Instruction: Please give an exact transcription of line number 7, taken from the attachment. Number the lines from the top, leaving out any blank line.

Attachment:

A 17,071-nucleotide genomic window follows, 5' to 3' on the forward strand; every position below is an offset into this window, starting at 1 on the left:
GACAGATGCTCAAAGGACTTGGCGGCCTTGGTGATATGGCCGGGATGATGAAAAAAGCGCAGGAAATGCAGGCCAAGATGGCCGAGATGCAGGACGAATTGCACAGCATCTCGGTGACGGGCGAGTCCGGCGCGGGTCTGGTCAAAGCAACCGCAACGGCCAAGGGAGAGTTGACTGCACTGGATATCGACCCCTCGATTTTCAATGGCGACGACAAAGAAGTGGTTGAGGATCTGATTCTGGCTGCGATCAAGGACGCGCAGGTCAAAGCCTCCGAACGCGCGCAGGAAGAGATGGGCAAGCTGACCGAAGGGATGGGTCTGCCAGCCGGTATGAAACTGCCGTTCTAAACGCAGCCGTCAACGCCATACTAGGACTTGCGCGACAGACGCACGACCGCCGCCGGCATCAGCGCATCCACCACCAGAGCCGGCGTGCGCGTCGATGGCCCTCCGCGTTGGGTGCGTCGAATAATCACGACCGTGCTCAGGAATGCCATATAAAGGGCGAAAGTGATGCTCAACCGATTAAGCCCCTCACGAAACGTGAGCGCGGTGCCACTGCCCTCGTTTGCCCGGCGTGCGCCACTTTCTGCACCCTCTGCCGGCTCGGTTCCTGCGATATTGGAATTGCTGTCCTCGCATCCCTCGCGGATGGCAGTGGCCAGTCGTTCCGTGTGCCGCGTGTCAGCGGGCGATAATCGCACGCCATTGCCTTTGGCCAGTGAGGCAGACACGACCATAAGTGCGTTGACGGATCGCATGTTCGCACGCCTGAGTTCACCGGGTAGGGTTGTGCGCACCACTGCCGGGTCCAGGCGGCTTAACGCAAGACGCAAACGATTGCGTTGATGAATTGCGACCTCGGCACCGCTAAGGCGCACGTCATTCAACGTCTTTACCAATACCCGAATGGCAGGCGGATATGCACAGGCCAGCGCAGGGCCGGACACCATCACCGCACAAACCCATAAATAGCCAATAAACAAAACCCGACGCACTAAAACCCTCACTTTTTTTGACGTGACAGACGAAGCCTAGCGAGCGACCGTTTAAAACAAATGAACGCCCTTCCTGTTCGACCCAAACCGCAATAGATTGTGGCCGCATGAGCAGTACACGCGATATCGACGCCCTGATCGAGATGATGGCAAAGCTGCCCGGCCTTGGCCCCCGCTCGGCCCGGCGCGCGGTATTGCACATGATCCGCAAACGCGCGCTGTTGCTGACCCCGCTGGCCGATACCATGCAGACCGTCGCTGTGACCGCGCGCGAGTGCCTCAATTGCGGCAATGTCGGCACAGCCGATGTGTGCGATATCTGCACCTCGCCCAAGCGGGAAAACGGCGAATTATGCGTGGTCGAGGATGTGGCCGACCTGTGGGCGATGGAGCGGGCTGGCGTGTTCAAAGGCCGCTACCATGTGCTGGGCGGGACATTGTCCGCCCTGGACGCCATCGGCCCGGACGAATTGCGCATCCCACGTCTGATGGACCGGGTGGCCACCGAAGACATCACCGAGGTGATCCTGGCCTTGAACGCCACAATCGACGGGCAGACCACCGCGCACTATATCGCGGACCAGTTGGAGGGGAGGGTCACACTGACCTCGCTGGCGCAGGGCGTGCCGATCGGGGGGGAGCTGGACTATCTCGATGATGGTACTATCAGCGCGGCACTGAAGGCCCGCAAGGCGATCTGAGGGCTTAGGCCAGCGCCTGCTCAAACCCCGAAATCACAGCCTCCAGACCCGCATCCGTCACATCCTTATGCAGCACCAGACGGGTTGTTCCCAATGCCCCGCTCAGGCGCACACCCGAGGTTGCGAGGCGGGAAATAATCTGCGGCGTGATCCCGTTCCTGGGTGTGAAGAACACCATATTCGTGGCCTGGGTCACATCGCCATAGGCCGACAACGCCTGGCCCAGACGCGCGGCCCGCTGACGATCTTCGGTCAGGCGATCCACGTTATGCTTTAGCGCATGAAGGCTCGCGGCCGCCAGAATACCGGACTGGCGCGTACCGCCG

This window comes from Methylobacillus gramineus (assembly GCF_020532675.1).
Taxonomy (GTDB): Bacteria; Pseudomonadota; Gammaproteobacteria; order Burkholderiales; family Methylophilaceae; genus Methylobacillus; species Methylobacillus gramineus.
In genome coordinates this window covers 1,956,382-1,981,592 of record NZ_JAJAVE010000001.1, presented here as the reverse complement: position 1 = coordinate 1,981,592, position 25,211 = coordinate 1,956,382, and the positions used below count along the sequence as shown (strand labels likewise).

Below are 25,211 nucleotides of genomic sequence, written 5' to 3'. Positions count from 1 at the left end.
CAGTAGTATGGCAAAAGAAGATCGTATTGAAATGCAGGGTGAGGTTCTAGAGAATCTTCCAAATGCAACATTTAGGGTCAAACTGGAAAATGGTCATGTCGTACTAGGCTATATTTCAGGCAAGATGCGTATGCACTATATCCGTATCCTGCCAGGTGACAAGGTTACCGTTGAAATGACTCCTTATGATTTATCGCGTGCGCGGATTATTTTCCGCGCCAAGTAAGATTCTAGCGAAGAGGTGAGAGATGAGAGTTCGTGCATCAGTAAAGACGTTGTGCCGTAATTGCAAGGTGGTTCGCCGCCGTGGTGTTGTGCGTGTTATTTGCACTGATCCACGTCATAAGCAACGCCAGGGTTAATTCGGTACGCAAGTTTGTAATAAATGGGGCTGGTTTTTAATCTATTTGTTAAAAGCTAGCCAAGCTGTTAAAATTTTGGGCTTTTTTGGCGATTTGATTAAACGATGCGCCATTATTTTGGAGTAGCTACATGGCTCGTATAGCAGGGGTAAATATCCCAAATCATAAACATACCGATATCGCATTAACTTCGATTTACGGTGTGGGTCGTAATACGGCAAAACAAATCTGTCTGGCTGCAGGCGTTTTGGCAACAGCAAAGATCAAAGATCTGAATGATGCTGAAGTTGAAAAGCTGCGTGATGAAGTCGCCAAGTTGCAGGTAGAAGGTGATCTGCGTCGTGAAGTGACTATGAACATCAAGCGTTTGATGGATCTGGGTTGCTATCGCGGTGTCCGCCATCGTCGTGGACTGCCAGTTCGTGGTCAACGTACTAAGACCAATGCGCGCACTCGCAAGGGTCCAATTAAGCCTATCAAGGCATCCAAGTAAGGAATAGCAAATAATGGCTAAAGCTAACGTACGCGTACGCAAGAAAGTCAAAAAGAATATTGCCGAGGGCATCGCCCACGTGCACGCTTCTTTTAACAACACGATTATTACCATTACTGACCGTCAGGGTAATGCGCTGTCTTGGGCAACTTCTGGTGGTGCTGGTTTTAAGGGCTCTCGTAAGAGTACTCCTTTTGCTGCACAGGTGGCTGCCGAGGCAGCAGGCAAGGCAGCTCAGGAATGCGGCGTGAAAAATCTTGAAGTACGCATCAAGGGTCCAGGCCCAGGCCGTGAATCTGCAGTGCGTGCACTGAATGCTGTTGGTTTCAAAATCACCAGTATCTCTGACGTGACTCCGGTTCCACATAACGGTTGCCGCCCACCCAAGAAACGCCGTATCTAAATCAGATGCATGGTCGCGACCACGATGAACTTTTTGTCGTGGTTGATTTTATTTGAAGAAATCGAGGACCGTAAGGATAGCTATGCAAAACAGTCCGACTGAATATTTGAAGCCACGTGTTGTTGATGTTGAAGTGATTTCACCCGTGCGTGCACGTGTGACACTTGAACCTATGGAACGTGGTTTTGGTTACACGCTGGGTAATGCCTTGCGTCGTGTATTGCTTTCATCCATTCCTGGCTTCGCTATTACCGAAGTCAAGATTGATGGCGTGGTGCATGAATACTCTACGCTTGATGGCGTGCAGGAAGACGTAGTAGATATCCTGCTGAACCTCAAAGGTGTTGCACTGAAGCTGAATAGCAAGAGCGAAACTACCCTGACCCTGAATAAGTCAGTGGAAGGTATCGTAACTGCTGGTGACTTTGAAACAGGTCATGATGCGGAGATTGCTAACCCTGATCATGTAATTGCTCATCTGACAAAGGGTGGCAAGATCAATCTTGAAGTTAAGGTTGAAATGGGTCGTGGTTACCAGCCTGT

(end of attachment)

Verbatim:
CAGTAGTATGGCAAAAGAAGATCGTATTGAAATGCAGGGTGAGGTTCTAGAGAATCTTCCAAATGCAACATTTAGGGTCAAACTGGAAAATGGTCATGTCGTACTAGGCTATATTTCAGGCAAGATGCGTATGCACTATATCCGTATCCTGCCAGGTGACAAGGTTACCGTTGAAATGACTCCTTATGATTTATCGCGTGCGCGGATTATTTTCCGCGCCAAGTAAGATTCTAGCGAAGAGGTGAGAGATGAGAGTTCGTGCATCAGTAAAGACGTTGTGCCGTAATTGCAAGGTGGTTCGCCGCCGTGGTGTTGTGCGTGTTATTTGCACTGATCCACGTCATAAGCAACGCCAGGGTTAATTCGGTACGCAAGTTTGTAATAAATGGGGCTGGTTTTTAATCTATTTGTTAAAAGCTAGCCAAGCTGTTAAAATTTTGGGCTTTTTTGGCGATTTGATTAAACGATGCGCCATTATTTTGGAGTAGCTACATGGCTCGTATAGCAGGGGTAAATATCCCAAATCATAAACATACCGATATCGCATTAACTTCGATTTACGGTGTGGGTCGTAATACGGCAAAACAAATCTGTCTGGCTGCAGGCGTTTTGGCAACAGCAAAGATCAAAGATCTGAATGATGCTGAAGTTGAAAAGCTGCGTGATGAAGTCGCCAAGTTGCAGGTAGAAGGTGATCTGCGTCGTGAAGTGACTATGAACATCAAGCGTTTGATGGATCTGGGTTGCTATCGCGGTGTCCGCCATCGTCGTGGACTGCCAGTTCGTGGTCAACGTACTAAGACCAATGCGCGCACTCGCAAGGGTCCAATTAAGCCTATCAAGGCATCCAAGTAAGGAATAGCAAATAATGGCTAAAGCTAACGTACGCGTACGCAAGAAAGTCAAAAAGAATATTGCCGAGGGCATCGCCCACGTGCACGCTTCTTTTAACAACACGATTATTACCATTACTGACCGTCAGGGTAATGCGCTGTCTTGGGCAACTTCTGGTGGTGCTGGTTTTAAGGGCTCTCGTAAGAGTACTCCTTTTGCTGCACAGGTGGCTGCCGAGGCAGCAGGCAAGGCAGCTCAGGAATGCGGCGTGAAAAATCTTGAAGTACGCATCAAGGGTCCAGGCCCAGGCCGTGAATCTGCAGTGCGTGCACTGAATGCTGTTGGTTTCAAAATCACCAGTATCTCTGACGTGACTCCGGTTCCACATAACGGTTGCCGCCCACCCAAGAAACGCCGTATCTAAATCAGATGCATGGTCGCGACCACGATGAACTTTTTGTCGTGGTTGATTTTATTTGAAGAAATCGAGGACCGTAAGGATAGCTATGCAAAACAGTCCGACTGAATATTTGAAGCCACGTGTTGTTGATGTTGAAGTGATTTCACCCGTGCGTGCACGTGTGACACTTGAACCTATGGAACGTGGTTTTGGTTACACGCTGGGTAATGCCTTGCGTCGTGTATTGCTTTCATCCATTCCTGGCTTCGCTATTACCGAAGTCAAGATTGATGGCGTGGTGCATGAATACTCTACGCTTGATGGCGTGCAGGAAGACGTAGTAGATATCCTGCTGAACCTCAAAGGTGTTGCACTGAAGCTGAATAGCAAGAGCGAAACTACCCTGACCCTGAATAAGTCAGTGGAAGGTATCGTAACTGCTGGTGACTTTGAAACAGGTCATGATGCGGAGATTGCTAACCCTGATCATGTAATTGCTCATCTGACAAAGGGTGGCAAGATCAATCTTGAAGTTAAGGTTGAAATGGGTCGTGGTTACCAGCCTGT